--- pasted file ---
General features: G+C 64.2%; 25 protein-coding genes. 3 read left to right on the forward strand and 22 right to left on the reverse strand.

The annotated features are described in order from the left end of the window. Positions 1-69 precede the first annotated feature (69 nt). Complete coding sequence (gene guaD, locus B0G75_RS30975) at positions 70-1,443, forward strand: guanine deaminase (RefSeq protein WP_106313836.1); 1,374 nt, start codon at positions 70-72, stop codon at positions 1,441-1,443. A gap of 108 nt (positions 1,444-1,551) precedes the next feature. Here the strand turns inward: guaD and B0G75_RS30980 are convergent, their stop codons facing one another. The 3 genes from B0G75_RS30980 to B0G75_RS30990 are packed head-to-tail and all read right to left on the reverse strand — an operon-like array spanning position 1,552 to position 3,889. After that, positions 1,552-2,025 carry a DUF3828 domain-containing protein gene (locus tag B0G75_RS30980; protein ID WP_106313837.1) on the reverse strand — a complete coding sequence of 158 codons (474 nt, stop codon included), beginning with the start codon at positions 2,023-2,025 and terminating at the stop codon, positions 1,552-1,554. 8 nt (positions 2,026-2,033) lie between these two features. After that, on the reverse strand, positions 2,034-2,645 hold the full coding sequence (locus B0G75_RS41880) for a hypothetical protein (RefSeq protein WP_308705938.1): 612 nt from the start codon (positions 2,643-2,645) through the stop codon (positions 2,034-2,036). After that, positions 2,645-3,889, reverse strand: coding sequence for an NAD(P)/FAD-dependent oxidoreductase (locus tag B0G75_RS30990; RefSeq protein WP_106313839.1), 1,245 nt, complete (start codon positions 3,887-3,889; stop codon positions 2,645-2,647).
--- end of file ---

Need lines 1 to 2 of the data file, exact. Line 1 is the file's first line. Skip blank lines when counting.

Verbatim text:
General features: G+C 64.2%; 25 protein-coding genes. 3 read left to right on the forward strand and 22 right to left on the reverse strand.

The annotated features are described in order from the left end of the window. Positions 1-69 precede the first annotated feature (69 nt). Complete coding sequence (gene guaD, locus B0G75_RS30975) at positions 70-1,443, forward strand: guanine deaminase (RefSeq protein WP_106313836.1); 1,374 nt, start codon at positions 70-72, stop codon at positions 1,441-1,443. A gap of 108 nt (positions 1,444-1,551) precedes the next feature. Here the strand turns inward: guaD and B0G75_RS30980 are convergent, their stop codons facing one another. The 3 genes from B0G75_RS30980 to B0G75_RS30990 are packed head-to-tail and all read right to left on the reverse strand — an operon-like array spanning position 1,552 to position 3,889. After that, positions 1,552-2,025 carry a DUF3828 domain-containing protein gene (locus tag B0G75_RS30980; protein ID WP_106313837.1) on the reverse strand — a complete coding sequence of 158 codons (474 nt, stop codon included), beginning with the start codon at positions 2,023-2,025 and terminating at the stop codon, positions 1,552-1,554. 8 nt (positions 2,026-2,033) lie between these two features. After that, on the reverse strand, positions 2,034-2,645 hold the full coding sequence (locus B0G75_RS41880) for a hypothetical protein (RefSeq protein WP_308705938.1): 612 nt from the start codon (positions 2,643-2,645) through the stop codon (positions 2,034-2,036). After that, positions 2,645-3,889, reverse strand: coding sequence for an NAD(P)/FAD-dependent oxidoreductase (locus tag B0G75_RS30990; RefSeq protein WP_106313839.1), 1,245 nt, complete (start codon positions 3,887-3,889; stop codon positions 2,645-2,647).